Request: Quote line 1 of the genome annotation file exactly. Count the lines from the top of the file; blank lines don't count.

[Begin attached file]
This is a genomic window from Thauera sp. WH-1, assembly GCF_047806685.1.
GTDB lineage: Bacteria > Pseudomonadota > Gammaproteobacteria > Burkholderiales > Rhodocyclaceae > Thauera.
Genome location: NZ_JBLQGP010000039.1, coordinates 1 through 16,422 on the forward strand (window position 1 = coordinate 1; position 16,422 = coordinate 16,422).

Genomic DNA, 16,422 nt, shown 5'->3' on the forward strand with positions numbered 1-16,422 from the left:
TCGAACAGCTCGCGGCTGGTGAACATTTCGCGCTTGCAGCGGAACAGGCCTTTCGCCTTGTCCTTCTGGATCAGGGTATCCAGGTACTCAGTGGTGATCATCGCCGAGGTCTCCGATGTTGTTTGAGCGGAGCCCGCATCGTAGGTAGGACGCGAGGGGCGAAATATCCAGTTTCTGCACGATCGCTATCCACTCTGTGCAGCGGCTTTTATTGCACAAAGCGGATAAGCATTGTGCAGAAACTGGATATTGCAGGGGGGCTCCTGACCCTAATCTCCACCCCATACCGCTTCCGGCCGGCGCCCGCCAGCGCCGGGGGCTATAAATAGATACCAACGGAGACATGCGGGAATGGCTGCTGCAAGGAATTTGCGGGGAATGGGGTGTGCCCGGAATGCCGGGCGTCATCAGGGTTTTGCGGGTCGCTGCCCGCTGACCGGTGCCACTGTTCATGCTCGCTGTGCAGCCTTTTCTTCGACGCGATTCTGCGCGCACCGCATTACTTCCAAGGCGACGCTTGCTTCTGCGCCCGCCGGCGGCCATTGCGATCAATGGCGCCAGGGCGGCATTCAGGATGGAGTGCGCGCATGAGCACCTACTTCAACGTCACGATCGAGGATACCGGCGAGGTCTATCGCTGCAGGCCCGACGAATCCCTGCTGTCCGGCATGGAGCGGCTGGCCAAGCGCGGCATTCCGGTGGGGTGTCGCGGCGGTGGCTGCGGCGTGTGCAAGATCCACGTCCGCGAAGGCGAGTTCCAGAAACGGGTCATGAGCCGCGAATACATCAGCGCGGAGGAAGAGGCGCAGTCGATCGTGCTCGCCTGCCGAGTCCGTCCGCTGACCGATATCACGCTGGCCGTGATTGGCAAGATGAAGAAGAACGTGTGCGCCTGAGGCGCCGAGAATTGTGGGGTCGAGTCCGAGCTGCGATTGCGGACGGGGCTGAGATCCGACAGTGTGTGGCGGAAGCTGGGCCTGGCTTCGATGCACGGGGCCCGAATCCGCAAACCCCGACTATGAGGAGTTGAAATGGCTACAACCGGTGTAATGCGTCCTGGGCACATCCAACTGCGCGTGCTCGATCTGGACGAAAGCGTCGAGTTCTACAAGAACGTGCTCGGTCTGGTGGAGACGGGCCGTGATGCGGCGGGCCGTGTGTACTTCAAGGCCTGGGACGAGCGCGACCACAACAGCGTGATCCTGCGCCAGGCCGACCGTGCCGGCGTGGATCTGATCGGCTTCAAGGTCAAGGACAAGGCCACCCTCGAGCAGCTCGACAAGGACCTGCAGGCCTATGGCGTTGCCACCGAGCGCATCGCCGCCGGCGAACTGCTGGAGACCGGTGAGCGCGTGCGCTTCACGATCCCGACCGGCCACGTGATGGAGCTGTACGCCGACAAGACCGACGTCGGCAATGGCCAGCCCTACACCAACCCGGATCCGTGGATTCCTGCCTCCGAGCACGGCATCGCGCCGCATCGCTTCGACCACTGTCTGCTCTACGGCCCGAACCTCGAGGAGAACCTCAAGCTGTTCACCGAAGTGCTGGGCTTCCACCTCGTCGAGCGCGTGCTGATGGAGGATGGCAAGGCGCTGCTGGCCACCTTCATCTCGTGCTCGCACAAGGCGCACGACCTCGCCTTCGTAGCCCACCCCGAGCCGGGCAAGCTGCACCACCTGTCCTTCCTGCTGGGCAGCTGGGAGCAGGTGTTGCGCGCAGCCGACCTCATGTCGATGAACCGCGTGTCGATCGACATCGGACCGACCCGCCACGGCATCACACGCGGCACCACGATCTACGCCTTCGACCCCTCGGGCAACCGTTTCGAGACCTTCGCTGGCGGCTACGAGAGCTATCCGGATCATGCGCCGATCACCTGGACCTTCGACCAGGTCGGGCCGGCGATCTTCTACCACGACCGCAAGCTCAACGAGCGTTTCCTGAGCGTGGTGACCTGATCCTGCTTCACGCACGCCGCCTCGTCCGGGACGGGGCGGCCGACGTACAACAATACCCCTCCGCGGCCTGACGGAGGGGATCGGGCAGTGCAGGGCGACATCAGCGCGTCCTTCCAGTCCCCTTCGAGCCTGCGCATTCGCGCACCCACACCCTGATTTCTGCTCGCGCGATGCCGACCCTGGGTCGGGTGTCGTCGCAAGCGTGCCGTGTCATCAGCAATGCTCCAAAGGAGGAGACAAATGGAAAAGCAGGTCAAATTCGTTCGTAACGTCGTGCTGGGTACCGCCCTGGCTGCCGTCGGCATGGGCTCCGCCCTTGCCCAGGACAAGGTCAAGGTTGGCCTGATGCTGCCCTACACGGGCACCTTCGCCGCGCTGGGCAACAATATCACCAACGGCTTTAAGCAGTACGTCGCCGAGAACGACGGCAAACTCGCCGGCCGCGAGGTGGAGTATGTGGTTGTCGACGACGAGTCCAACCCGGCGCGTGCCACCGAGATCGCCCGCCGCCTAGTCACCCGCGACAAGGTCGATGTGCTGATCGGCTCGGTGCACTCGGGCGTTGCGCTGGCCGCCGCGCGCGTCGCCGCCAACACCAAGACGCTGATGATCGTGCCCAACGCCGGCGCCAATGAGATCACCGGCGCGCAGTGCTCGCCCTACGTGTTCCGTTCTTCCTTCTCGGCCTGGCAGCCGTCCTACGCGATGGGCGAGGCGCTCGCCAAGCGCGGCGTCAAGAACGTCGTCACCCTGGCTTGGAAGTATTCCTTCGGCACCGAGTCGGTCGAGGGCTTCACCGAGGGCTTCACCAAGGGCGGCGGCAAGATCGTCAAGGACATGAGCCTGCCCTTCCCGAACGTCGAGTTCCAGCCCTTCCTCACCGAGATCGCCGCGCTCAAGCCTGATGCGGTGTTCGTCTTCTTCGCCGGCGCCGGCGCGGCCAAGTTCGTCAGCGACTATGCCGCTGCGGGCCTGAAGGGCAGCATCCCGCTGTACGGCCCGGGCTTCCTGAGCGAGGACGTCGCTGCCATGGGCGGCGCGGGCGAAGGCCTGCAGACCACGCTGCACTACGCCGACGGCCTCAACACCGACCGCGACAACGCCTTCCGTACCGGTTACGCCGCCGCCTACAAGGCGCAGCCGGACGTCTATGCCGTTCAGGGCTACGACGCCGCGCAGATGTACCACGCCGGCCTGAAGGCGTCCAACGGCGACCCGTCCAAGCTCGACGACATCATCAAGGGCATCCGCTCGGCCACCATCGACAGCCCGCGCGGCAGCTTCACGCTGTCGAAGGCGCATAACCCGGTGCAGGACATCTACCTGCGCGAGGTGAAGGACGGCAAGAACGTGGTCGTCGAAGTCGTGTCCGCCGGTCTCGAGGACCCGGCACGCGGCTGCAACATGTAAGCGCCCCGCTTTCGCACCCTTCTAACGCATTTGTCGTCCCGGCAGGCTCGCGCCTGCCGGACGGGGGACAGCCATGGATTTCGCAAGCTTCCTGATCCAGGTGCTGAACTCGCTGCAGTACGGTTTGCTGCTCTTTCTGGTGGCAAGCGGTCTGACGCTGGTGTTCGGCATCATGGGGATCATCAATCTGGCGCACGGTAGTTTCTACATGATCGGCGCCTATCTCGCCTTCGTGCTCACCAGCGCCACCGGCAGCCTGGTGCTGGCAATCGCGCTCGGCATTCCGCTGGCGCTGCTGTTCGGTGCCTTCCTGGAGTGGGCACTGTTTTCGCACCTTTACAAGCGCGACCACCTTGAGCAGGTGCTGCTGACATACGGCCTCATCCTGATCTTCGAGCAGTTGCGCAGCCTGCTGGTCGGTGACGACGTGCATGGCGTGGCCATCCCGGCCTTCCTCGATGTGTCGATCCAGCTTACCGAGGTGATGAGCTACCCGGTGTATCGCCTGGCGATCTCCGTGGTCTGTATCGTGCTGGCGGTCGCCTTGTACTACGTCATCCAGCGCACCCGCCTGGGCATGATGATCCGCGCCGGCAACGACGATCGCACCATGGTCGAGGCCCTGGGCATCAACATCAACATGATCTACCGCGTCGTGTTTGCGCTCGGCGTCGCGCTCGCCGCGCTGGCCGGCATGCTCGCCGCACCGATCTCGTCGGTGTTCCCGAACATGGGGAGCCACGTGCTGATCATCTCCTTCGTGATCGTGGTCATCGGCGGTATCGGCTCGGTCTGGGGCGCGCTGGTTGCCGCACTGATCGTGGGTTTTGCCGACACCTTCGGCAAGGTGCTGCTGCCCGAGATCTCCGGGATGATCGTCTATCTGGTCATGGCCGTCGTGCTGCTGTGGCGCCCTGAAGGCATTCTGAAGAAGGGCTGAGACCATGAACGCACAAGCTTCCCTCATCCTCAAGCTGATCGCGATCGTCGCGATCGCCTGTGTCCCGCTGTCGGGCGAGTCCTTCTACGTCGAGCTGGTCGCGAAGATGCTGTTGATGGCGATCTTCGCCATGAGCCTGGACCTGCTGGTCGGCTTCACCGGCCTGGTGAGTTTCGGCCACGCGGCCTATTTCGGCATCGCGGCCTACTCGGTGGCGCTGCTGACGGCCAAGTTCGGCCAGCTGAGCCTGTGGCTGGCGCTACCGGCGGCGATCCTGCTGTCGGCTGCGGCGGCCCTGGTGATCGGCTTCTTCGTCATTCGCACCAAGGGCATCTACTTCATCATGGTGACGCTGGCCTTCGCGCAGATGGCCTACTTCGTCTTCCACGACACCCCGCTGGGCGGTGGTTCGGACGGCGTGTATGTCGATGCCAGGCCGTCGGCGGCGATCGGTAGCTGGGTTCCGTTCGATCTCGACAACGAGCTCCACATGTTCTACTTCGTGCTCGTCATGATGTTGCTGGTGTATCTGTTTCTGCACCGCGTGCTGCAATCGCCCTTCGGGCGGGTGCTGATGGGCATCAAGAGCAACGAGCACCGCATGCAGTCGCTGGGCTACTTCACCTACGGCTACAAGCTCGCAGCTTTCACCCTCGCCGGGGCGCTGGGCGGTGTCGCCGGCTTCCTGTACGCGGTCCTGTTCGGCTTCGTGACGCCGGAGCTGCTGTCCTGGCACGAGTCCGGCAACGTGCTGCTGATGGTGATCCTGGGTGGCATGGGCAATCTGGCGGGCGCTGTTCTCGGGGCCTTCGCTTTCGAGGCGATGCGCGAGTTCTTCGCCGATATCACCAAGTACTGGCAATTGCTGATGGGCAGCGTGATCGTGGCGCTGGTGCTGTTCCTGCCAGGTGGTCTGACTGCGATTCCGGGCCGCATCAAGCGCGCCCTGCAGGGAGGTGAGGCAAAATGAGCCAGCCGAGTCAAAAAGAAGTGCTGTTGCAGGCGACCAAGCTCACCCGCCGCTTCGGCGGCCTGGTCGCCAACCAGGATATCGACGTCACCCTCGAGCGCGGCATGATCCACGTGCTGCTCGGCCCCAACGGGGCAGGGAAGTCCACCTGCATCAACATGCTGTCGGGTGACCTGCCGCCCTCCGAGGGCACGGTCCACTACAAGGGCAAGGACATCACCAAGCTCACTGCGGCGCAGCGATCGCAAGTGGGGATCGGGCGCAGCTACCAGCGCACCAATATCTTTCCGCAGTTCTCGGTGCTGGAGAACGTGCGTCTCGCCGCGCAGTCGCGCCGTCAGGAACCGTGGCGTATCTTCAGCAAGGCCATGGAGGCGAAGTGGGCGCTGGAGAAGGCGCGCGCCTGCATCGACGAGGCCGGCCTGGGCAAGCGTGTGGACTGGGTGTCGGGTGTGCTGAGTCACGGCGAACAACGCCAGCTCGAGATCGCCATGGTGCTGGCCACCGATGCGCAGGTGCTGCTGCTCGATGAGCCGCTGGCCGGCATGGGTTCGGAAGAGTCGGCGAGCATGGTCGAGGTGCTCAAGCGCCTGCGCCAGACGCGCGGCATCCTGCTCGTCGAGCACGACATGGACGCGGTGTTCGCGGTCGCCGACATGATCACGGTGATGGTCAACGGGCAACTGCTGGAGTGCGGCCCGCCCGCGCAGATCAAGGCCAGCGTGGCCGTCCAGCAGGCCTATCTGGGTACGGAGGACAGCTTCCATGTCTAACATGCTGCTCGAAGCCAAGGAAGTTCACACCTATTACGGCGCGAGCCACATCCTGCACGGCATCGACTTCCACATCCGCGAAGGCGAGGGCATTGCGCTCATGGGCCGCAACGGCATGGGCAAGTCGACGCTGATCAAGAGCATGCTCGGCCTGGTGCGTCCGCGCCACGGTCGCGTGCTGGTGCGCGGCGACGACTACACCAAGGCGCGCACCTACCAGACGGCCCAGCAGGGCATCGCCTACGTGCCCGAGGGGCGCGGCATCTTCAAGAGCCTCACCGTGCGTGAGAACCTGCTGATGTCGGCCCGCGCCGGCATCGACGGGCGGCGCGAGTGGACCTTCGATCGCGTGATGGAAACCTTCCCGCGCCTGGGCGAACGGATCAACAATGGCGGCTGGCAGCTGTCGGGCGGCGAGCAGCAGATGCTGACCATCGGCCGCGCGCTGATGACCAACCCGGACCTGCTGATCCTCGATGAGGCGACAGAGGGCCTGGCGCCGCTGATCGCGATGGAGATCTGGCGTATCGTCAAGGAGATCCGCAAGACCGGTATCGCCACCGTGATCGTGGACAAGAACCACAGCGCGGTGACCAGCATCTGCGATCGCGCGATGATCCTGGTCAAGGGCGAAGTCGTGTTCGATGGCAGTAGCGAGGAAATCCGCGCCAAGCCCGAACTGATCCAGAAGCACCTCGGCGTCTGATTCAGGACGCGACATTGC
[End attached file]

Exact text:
This is a genomic window from Thauera sp. WH-1, assembly GCF_047806685.1.